Astrantia or masterwort are plants of the alpine meadow and woods.
How To Grow
This plant does best when given part shade. Remember that the grasses in the alpine meadows would provide shade and protection from the hot sun while the woody areas are pretty much shaded.
It loves moist soils and really doesn’t do well in dry garden areas.
If you plant in a wet area, do ensure the crown of the plant is well above the waterline as it doesn’t like the crown to be submerged. Wet roots are one thing, wet crowns are another.
If the soils are constantly damp, this plant will handle increased amounts of sunshine but do not dry it out in the sunshine or the winter death rates increase.
- This is an easy perennial to divide in the early spring or mid-fall.
- It also starts readily from seed if the seed is given a cool treatment of 40F for 90 days.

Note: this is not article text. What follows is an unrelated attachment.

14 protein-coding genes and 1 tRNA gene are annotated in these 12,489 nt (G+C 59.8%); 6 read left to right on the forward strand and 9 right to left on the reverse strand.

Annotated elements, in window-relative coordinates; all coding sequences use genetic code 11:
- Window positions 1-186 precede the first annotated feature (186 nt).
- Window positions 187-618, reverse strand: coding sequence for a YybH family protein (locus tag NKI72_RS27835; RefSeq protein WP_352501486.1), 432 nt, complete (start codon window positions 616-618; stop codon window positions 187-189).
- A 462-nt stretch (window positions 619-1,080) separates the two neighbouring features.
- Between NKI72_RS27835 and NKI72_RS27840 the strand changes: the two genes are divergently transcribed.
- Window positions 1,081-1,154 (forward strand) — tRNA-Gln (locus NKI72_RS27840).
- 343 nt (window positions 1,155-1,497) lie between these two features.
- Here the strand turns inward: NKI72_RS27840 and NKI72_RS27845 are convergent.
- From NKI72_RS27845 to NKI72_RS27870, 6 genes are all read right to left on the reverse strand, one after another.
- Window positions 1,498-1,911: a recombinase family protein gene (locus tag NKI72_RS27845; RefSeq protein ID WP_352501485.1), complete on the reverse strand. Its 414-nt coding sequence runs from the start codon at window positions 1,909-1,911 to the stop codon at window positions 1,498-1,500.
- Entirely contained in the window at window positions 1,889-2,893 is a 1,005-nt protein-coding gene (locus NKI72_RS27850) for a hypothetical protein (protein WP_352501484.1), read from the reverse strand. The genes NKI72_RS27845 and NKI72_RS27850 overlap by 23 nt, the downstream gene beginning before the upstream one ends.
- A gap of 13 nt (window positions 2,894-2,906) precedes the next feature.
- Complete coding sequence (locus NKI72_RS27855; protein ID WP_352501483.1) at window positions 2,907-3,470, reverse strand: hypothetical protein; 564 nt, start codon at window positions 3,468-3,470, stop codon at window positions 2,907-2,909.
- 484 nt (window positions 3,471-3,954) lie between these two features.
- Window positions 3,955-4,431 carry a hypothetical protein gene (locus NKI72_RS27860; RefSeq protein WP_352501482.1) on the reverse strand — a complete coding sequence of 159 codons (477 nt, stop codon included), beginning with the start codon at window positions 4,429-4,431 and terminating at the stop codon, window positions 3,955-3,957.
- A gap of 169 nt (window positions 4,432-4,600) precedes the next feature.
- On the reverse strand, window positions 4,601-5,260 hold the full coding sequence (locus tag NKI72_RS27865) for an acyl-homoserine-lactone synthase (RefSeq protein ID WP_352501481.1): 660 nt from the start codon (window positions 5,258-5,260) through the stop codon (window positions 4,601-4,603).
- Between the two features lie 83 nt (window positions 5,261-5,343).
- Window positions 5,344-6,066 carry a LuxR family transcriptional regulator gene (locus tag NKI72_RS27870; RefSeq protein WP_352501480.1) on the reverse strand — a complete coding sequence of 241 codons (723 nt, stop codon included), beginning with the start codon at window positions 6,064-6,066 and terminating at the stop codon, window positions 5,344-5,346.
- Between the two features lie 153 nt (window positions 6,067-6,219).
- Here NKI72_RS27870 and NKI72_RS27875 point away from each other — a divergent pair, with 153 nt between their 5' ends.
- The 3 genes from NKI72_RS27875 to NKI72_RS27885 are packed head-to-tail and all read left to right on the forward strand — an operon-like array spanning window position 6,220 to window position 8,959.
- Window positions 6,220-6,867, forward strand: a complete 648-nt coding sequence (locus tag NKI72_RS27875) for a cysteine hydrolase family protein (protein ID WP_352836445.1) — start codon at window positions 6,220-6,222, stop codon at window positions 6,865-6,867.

The flowers are held on stiff, wiry stems above the plant and typically flower in early summer.
They are a good long bloomer – you can typically count on 6 weeks of bloomtime but they do not repeat bloom in my experience except for those noted below.
The flowers make excellent cut flowers as well as dried flowers.
I’ve never had a problem with Astrantia in a USDA zone 4 garden and most varieties are hardy right down to -17C or 1F.
A. major the Greater Masterwort has several excellent varieties
‘Buckland’ silvery bracts with greenish-pink flowers ‘Claret’ a good red flower with blackish stems ‘Ruby Wedding’ red blooms and a fall rebloomer if deadheaded. Excellent plant ‘Magnum Blush’ deep pink
‘Rubra’ a dwarf compact plant with red flowers. Good bloomer